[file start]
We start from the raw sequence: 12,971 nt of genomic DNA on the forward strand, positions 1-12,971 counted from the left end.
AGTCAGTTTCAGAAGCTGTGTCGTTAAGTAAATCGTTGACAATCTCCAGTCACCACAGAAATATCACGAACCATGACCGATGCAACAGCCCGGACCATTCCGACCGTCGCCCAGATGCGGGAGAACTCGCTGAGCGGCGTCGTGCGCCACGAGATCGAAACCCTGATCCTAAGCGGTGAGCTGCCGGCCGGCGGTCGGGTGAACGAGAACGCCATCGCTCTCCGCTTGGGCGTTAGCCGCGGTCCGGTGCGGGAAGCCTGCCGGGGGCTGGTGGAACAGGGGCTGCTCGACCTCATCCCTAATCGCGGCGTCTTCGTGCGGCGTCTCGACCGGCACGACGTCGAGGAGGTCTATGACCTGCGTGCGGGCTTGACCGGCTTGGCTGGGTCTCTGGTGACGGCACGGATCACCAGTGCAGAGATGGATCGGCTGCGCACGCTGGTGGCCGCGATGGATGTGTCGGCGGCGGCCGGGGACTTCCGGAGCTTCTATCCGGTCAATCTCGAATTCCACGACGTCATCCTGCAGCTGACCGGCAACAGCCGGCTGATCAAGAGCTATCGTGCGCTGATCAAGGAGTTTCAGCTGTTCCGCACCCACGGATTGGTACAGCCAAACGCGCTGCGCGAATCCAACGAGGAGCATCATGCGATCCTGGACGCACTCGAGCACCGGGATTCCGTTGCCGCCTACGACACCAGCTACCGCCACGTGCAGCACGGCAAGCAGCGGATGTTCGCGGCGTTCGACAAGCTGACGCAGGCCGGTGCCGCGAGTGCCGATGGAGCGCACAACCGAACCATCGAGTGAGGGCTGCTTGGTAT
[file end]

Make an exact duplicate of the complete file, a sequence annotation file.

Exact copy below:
We start from the raw sequence: 12,971 nt of genomic DNA on the forward strand, positions 1-12,971 counted from the left end.
AGTCAGTTTCAGAAGCTGTGTCGTTAAGTAAATCGTTGACAATCTCCAGTCACCACAGAAATATCACGAACCATGACCGATGCAACAGCCCGGACCATTCCGACCGTCGCCCAGATGCGGGAGAACTCGCTGAGCGGCGTCGTGCGCCACGAGATCGAAACCCTGATCCTAAGCGGTGAGCTGCCGGCCGGCGGTCGGGTGAACGAGAACGCCATCGCTCTCCGCTTGGGCGTTAGCCGCGGTCCGGTGCGGGAAGCCTGCCGGGGGCTGGTGGAACAGGGGCTGCTCGACCTCATCCCTAATCGCGGCGTCTTCGTGCGGCGTCTCGACCGGCACGACGTCGAGGAGGTCTATGACCTGCGTGCGGGCTTGACCGGCTTGGCTGGGTCTCTGGTGACGGCACGGATCACCAGTGCAGAGATGGATCGGCTGCGCACGCTGGTGGCCGCGATGGATGTGTCGGCGGCGGCCGGGGACTTCCGGAGCTTCTATCCGGTCAATCTCGAATTCCACGACGTCATCCTGCAGCTGACCGGCAACAGCCGGCTGATCAAGAGCTATCGTGCGCTGATCAAGGAGTTTCAGCTGTTCCGCACCCACGGATTGGTACAGCCAAACGCGCTGCGCGAATCCAACGAGGAGCATCATGCGATCCTGGACGCACTCGAGCACCGGGATTCCGTTGCCGCCTACGACACCAGCTACCGCCACGTGCAGCACGGCAAGCAGCGGATGTTCGCGGCGTTCGACAAGCTGACGCAGGCCGGTGCCGCGAGTGCCGATGGAGCGCACAACCGAACCATCGAGTGAGGGCTGCTTGGTAT